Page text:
Star Wars: Kandosii'tal

Training, Part I

Next morning

Li-am residence, Obroa-skai

1 year, 7 months BBY

Xel watched in rapt attention as Telia lifted a cube-like device in front of her.

"This," she explained, "is a Jedi holocron, a repository of information that is given or held back by the holocron's guardian based on the student's knowledge, power, and motivation. I have two total, one that involves knowledge of the lightsaber, the other knowledge of the Force."

"Something tells me neither was easy to come by."

Telia smirked. "Well, one I had on me when Order 66 was issued, the other I found here, in an abandoned Jedi Academy, before the Empire rolled in and destroyed it all. The possibility that they might have missed something was my primary reason for settling here with Alen."

He nodded. "Makes sense. You're not worried that the Imperial presence here might put you at risk?"

"Why do you think we're all the way up here in the mountains? Besides, if someone who could pick up our signatures were here, we'd have sensed him."

"Gotcha. So…how does this work, exactly?"

She sighed. "Normally, we'd begin with youngling initiations. The holocron would run you through the Jedi Code, basics of accessing your Force Sense…" She suppressed a smile at Xel's steadily raising eyebrows. "But I can see you're a busy man, so I'll teach you to do the latter. Come."

He trailed behind his mother as she strode to the back door, opening it and letting in a burst of cold mountain air. Telia had insisted that he not wear his armor during training, so he borrowed one of Alen's robes. Speaking of, where is he? Telia had told him Alen was always early to bed and early to rise, so he was probably either taking a walk somewhere or meditating in his room. Can't for the life of me figure out how someone could just…sit there for hours on end.

"It helps him focus his Force," Telia said.

Xel's face scrunched up for a few seconds before his eyes turned to discs. "Did you just—?"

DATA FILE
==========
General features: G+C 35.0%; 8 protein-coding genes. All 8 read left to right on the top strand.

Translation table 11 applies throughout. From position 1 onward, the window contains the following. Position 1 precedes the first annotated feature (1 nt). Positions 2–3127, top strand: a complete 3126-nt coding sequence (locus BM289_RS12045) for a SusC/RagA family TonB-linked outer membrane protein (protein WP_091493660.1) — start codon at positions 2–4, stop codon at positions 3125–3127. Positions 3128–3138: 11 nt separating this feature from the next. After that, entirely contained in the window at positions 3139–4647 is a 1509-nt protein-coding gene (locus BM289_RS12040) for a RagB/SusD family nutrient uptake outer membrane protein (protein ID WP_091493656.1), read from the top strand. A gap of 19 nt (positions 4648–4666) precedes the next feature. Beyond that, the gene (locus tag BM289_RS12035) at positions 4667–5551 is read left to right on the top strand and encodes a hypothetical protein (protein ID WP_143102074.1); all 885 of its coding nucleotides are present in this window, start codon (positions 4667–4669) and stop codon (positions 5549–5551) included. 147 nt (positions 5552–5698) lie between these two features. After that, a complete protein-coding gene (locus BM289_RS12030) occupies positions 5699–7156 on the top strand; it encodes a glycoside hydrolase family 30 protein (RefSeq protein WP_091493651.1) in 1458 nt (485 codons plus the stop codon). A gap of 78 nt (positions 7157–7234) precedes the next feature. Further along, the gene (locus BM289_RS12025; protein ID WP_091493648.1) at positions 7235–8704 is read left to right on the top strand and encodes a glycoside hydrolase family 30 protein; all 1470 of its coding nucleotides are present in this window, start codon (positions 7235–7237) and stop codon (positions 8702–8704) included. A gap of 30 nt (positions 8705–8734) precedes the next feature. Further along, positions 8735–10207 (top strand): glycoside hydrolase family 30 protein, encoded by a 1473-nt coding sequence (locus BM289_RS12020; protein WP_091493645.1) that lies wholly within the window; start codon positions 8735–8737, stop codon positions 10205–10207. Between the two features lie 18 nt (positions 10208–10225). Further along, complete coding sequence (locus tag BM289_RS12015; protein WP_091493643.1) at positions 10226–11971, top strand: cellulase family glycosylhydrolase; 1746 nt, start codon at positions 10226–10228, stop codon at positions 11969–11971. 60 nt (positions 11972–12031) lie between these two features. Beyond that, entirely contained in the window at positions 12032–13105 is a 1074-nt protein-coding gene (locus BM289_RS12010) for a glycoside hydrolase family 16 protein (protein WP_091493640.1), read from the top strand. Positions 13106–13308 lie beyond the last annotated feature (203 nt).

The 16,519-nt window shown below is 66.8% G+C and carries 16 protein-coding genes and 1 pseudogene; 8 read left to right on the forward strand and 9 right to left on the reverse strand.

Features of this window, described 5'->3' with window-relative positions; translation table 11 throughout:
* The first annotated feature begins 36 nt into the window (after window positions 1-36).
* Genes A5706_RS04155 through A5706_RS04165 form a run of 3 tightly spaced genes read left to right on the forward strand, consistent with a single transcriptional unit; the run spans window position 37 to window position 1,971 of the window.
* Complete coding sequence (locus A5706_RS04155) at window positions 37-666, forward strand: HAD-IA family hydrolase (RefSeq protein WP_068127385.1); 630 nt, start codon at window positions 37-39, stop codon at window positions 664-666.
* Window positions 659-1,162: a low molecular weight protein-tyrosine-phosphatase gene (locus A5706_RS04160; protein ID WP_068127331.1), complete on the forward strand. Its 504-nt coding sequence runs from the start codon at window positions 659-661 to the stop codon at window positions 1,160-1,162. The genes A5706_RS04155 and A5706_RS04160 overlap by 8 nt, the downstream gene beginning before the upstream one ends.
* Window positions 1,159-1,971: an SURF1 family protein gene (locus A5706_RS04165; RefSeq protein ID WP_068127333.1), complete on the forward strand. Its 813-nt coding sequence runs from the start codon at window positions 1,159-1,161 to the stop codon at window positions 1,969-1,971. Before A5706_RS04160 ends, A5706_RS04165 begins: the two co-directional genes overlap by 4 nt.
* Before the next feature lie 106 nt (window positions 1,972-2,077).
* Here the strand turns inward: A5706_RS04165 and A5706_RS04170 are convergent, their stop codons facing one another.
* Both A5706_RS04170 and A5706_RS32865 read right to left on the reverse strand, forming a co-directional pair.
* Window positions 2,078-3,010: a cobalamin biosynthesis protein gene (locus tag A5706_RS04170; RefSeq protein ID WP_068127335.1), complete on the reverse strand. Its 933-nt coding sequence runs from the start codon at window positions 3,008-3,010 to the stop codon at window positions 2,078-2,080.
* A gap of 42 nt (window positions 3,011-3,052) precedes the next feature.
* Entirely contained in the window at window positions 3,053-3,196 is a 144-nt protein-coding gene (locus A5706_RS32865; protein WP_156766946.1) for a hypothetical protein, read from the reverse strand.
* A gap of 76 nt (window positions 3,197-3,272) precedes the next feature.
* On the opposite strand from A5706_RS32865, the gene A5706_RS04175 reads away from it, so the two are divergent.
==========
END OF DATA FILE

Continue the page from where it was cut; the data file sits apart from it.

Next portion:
"Read your thoughts? Yes."

His face went completely red.

She laughed warmly. "Relax, I don't do it all the time, and I didn't really mean to just now. You just don't know how to block me yet, so you're easy to read."

"Oh," he said quietly, still a bit disturbed. The idea of someone sifting through his thoughts was…unsettling, to say the least.

"Trust me, it could be worse."

He glared.

She smirked.

It was then that he noticed how badly he was shivering, while she wasn't even batting an eyelash at the cold. He shook his head. "Figures."

"I know how to shield myself in the Force. Sit." She sat on her knees, and he sluggishly followed suit. "Close your eyes and clear your mind."

His eyes shut as he sighed.

"I said clear your mind, not use it to gripe."

He rolled his eyes internally. "I can't just stop thinking."

"No, you can focus on just one thing, yourself, and specifically the itch at the back of your mind. I know it's there, even if you don't think you can feel it."

Xel focused hard, using his training as a Mando and closing himself off from everything except what he wanted. The cold stopped biting. Distractions ceased. The wind's howling stilled to a dull hum in his ears. A small whisper reached his consciousness.

"Do you feel it?"

"Yes," he responded on instinct.

"Probe it, then. Pull on it. Coax it out."

Not quite sure what she meant, Xel just kept focusing on the "itch," as she called it, getting a better feel for it, memorizing every detail until more started to be revealed. Then he felt that out too. This continued for a long time, until he could feel a long cord unraveling in his mind, sliding between his mental fingers. It was so strange, yet so familiar.

"It is the Force you feel. You know it as instinct."

"What do you mean?"

"Have you ever wondered why you were so quick to grasp new concepts or techniques? How your reflexes and form have always been top notch? You've been subconsciously using the Force your whole life, to a very small and enhancing degree, instead of directly manipulating it."

"So what do I do now?"

"Now? Nothing. Practice getting to where you are now. Practice focusing on that place. Feel it, embrace it."

Xel took a deep breath, then opened his eyes, bringing the world back into focus. His mother did the same, and the two exchanged a glance. She nodded to him, and he closed his eyes again, calling on his training and focusing to get to that point.

Telia smiled when he did. "Very good, son. You learn quickly."

"I have a good teacher," he said aloud, opening his eyes and smiling back. "So what's next?"

2 weeks later

"Focus, Xel."

"I am focusing." Sweat streamed down his face as he held a hand up, concentrating on moving the cup two feet away from him.